clime (n.)

old form: Clyme
land, region, realm
My Queene to France: from whence, set forth in pompe,My wife to France, from whence set forth in pomp R2 V.i.78
She came adorned hither like sweet May;She came adorned hither like sweet May, R2 V.i.79
Sent back like Hollowmas, or short'st of day.Sent back like Hallowmas or shortest of day.Hallowmas (n.)
in Christian tradition, All Saints' Day, 1 November
R2 V.i.80
And must we be diuided? must we part?And must we be divided? Must we part? R2 V.i.81
I, hand from hand (my Loue) and heart frõ heart.Ay, hand from hand, my love, and heart from heart. R2 V.i.82
(To Northumberland) R2 V.i.83
Banish vs both, and send the King with me.Banish us both, and send the King with me. R2 V.i.83
That were some Loue, but little Pollicy.That were some love, but little policy.policy (n.)

old form: Pollicy
statecraft, statesmanship, diplomacy
R2 V.i.84
Then whither he goes, thither let me goe.Then whither he goes, thither let me go. R2 V.i.85
So two together weeping, make one Woe.So two together weeping make one woe. R2 V.i.86
Weepe thou for me in France; I, for thee heere:Weep thou for me in France, I for thee here. R2 V.i.87
Better farre off, then neere, be ne're the neere.Better far off than, near, be ne'er the nea'er. R2 V.i.88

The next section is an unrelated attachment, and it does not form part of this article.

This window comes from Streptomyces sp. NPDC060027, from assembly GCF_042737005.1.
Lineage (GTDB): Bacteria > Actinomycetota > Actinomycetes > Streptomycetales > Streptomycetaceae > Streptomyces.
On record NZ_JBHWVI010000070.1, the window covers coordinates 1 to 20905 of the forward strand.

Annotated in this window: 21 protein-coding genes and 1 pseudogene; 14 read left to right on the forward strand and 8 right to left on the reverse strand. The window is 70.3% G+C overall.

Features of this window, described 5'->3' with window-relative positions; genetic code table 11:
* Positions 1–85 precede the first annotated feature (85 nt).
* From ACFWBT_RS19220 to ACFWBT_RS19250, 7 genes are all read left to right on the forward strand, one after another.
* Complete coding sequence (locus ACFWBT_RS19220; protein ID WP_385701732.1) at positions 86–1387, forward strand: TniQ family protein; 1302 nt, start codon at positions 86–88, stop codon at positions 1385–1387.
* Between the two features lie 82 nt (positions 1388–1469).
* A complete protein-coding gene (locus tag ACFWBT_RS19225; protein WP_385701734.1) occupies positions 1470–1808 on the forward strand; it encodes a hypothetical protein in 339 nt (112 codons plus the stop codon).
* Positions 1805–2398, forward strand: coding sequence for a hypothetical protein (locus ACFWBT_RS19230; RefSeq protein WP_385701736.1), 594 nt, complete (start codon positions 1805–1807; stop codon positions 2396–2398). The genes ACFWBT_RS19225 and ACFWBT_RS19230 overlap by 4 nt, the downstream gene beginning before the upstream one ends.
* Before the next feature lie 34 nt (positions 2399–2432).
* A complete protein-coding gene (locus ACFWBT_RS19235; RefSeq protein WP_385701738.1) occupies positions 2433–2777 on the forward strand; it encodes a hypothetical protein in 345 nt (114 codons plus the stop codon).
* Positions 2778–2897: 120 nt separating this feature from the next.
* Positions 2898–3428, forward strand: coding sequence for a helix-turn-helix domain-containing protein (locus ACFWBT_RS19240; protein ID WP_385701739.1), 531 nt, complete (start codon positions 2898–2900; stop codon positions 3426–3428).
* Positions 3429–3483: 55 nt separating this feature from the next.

Goe, count thy Way with Sighes; I, mine with Groanes.Go count thy way with sighs, I mine with groans. R2 V.i.89
So longest Way shall haue the longest Moanes.So longest way shall have the longest moans. R2 V.i.90
Twice for one step Ile groane, ye Way being short,Twice for one step I'll groan, the way being short, R2 V.i.91
And peece the Way out with a heauie heart.And piece the way out with a heavy heart.piece out (v.)

old form: peece
prolong, extend, drag out
R2 V.i.92
heavy (adj.)

old form: heauie
sorrowful, sad, gloomy
Come, come, in wooing Sorrow let's be briefe,Come, come – in wooing sorrow let's be brief, R2 V.i.93
Since wedding it, there is such length in Griefe:Since wedding it, there is such length in grief. R2 V.i.94
One Kisse shall stop our mouthes, and dumbely part;One kiss shall stop our mouths, and dumbly part. R2 V.i.95
Thus giue I mine, and thus take I thy heart.Thus give I mine, and thus take I thy heart. R2 V.i.96
They kiss R2 V.i.97
Giue me mine owne againe: 'twere no good part,Give me mine own again. 'Twere no good part R2 V.i.97
To take on me to keepe, and kill thy heart.To take on me to keep and kill thy heart. R2 V.i.98
They kiss R2 V.i.99
So, now I haue mine owne againe, be gone,So, now I have mine own again, be gone, R2 V.i.99
That I may striue to kill it with a groane.That I may strive to kill it with a groan. R2 V.i.100
We make Woe wanton with this fond delay:We make woe wanton with this fond delay.fond (adj.)
foolish, stupid, mad
R2 V.i.101
fond (adj.)
tender, loving, affectionate
wanton (adj.)
unrestrained, undisciplined, boisterous, uncontrolled
Once more adieu; the rest, let Sorrow say. Once more, adieu. The rest let sorrow say. R2 V.i.102
Exeunt.Exeunt R2 V.i.102